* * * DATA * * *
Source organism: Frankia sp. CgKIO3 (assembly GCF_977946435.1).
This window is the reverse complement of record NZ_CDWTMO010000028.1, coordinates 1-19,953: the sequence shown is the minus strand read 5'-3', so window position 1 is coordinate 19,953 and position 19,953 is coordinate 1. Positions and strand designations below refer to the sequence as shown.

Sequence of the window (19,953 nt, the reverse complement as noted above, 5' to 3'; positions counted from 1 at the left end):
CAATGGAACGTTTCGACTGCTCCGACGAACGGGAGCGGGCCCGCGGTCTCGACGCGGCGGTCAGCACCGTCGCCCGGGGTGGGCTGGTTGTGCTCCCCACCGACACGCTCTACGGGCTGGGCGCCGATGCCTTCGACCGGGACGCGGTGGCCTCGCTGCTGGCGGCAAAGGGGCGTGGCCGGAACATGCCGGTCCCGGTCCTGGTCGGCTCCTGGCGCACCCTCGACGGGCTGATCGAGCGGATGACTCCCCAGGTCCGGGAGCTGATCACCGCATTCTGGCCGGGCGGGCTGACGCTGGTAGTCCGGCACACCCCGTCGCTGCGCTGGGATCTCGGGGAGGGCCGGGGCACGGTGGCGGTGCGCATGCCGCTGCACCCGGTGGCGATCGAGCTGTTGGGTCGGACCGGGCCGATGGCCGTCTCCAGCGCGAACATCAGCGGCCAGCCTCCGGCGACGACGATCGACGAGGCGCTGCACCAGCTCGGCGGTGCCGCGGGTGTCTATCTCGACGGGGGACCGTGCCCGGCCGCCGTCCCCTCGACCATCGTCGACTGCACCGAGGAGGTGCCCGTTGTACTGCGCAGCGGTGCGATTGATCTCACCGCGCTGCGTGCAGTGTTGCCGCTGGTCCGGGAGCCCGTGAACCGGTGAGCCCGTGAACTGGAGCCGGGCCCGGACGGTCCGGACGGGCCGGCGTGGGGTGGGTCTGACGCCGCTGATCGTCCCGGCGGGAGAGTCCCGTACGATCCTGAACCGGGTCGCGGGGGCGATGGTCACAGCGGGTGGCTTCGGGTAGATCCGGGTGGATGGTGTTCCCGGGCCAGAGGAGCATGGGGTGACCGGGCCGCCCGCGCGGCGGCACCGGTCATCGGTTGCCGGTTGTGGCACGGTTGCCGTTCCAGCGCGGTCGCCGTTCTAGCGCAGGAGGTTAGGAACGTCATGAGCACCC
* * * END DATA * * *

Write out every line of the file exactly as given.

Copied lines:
Source organism: Frankia sp. CgKIO3 (assembly GCF_977946435.1).
This window is the reverse complement of record NZ_CDWTMO010000028.1, coordinates 1-19,953: the sequence shown is the minus strand read 5'-3', so window position 1 is coordinate 19,953 and position 19,953 is coordinate 1. Positions and strand designations below refer to the sequence as shown.

Sequence of the window (19,953 nt, the reverse complement as noted above, 5' to 3'; positions counted from 1 at the left end):
CAATGGAACGTTTCGACTGCTCCGACGAACGGGAGCGGGCCCGCGGTCTCGACGCGGCGGTCAGCACCGTCGCCCGGGGTGGGCTGGTTGTGCTCCCCACCGACACGCTCTACGGGCTGGGCGCCGATGCCTTCGACCGGGACGCGGTGGCCTCGCTGCTGGCGGCAAAGGGGCGTGGCCGGAACATGCCGGTCCCGGTCCTGGTCGGCTCCTGGCGCACCCTCGACGGGCTGATCGAGCGGATGACTCCCCAGGTCCGGGAGCTGATCACCGCATTCTGGCCGGGCGGGCTGACGCTGGTAGTCCGGCACACCCCGTCGCTGCGCTGGGATCTCGGGGAGGGCCGGGGCACGGTGGCGGTGCGCATGCCGCTGCACCCGGTGGCGATCGAGCTGTTGGGTCGGACCGGGCCGATGGCCGTCTCCAGCGCGAACATCAGCGGCCAGCCTCCGGCGACGACGATCGACGAGGCGCTGCACCAGCTCGGCGGTGCCGCGGGTGTCTATCTCGACGGGGGACCGTGCCCGGCCGCCGTCCCCTCGACCATCGTCGACTGCACCGAGGAGGTGCCCGTTGTACTGCGCAGCGGTGCGATTGATCTCACCGCGCTGCGTGCAGTGTTGCCGCTGGTCCGGGAGCCCGTGAACCGGTGAGCCCGTGAACTGGAGCCGGGCCCGGACGGTCCGGACGGGCCGGCGTGGGGTGGGTCTGACGCCGCTGATCGTCCCGGCGGGAGAGTCCCGTACGATCCTGAACCGGGTCGCGGGGGCGATGGTCACAGCGGGTGGCTTCGGGTAGATCCGGGTGGATGGTGTTCCCGGGCCAGAGGAGCATGGGGTGACCGGGCCGCCCGCGCGGCGGCACCGGTCATCGGTTGCCGGTTGTGGCACGGTTGCCGTTCCAGCGCGGTCGCCGTTCTAGCGCAGGAGGTTAGGAACGTCATGAGCACCC